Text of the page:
In addition to host response modifying genes, we also showed, using model M8, that genes involved in viral replication and virion structure experience diversifying selection, possibly due to their protein products being packaged in the virion. A proteomics study [17] identified 75 viral proteins in the VACV virion, 18 of which are present at abundances greater than 1% of the weight of the virion. Of those, 6 were identified in the current study, including the major core protein (A4), the most abundant protein in the virion by weight. Further, the immune response to poxvirus infection induces the formation of neutralizing antibodies to several virion membrane proteins [29, 30]. We identified 3 known major targets of neutralizing antibodies: an immature virion membrane protein (A7, CPXV-BR-154), carbonic anhydrase (D8, CPXV-BR-129) and an enveloped virion protein (B5, CPXV-BR-205). Thus detection of diversifying selection is not limited to host response modifying genes but more broadly to genes whose products interact with the host, such as major antigens.

Designation of families in the VOCs database was based on a BLAST expect value of 10-17, thus families are likely to be composed of orthologs [2]. Horizontal gene transfer (HGT) is recognized as a factor in evolution of poxvirus genomes. It is possible that some of the genes within a gene family may not be orthologs if they arose through multiple independent horizontal gene transfer events. Several lines of evidence are needed to demonstrate HGT, including phylogenetic clustering of the gene in taxa unrelated to the genome under study. The origins of most poxvirus genes are unknown, although most chordopoxvirus genes show greater similarity to eukaryotic genes than to other viral genes [31]. Full phylogenies of each poxvirus gene family are needed to determine if multiple horizontal gene transfer events have occurred within the family. Such research is underway and will be valuable in further interpretation of the current data.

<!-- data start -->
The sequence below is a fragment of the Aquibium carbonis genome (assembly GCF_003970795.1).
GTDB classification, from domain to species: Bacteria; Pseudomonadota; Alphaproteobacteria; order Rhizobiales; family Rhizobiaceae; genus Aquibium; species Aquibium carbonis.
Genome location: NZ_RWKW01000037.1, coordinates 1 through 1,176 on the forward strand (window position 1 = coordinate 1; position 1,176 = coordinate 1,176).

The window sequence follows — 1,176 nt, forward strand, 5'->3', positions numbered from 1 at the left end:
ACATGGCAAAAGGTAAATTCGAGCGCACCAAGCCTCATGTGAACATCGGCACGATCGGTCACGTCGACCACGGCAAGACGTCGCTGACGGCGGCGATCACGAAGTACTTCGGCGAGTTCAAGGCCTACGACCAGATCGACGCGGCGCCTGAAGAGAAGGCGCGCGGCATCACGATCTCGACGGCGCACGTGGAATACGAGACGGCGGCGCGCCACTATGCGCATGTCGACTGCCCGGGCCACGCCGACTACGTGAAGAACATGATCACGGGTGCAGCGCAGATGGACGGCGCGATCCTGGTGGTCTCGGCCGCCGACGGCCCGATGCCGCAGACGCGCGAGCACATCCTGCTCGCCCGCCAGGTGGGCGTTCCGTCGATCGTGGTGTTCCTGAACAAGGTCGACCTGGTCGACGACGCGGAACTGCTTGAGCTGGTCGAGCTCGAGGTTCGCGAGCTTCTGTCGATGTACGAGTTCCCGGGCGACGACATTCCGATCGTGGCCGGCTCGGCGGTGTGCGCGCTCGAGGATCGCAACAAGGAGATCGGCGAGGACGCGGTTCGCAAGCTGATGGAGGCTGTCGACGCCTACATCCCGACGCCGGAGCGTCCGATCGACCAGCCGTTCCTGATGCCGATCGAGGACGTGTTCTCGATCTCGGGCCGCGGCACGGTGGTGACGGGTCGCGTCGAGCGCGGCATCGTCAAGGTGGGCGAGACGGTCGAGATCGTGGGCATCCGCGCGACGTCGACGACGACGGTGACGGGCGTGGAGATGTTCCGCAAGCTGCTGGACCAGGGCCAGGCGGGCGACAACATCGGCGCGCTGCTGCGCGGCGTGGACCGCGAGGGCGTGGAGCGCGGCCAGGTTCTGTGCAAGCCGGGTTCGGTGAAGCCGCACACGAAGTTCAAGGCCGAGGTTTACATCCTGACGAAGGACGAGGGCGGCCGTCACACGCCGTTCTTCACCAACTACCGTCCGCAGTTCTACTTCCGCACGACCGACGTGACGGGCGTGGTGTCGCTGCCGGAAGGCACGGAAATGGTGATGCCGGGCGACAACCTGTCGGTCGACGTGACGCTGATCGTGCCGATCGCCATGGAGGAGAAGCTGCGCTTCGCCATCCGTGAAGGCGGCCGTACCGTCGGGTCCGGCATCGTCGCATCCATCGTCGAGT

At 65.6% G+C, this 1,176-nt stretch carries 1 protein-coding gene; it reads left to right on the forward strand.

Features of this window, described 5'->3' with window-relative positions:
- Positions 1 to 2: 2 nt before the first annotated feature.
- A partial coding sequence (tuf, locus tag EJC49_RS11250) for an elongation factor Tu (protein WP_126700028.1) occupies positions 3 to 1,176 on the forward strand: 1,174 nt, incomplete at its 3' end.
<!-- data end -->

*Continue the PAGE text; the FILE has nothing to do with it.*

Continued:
Like highly conserved amino acids, variable positions under diversifying selection may indicate functionally or structurally important positions. Computational identification of amino acids under diversifying selection has revealed important functional or antigenic sites in several studies [32, 33]. One of the genes identified in this study was the Interleukin-18 binding protein (IL-18BP), which was previously shown to attenuate the immune response in mice [22]. The crystal structure of the Ectromelia virus (ECTV) IL-18 binding protein was recently determined [34]. Bayes empirical Bayes analysis demonstrated that most residues are under purifying selection, while some are neutral and a few are under diversifying selection (Figure 4). The crystal structure and previous mutagenesis studies [35] identified contact residues important in binding the ligand, IL-18. Most of these residues were found to be under purifying selection, supporting a requirement for conservation of these residues to maintain function. Interestingly, 2 residues shown through crystallography to be contacts in the binding interface were also identified as being under diversifying selection (D48 and I115 in CPXV-BR, E48 and L115 in ECTV). Both of these residues interact with binding site C on human IL-18 [34]. Evidence of diversifying selection in these positions may suggest a role for these residues in adaptation to IL-18 of the specific host species of the virus.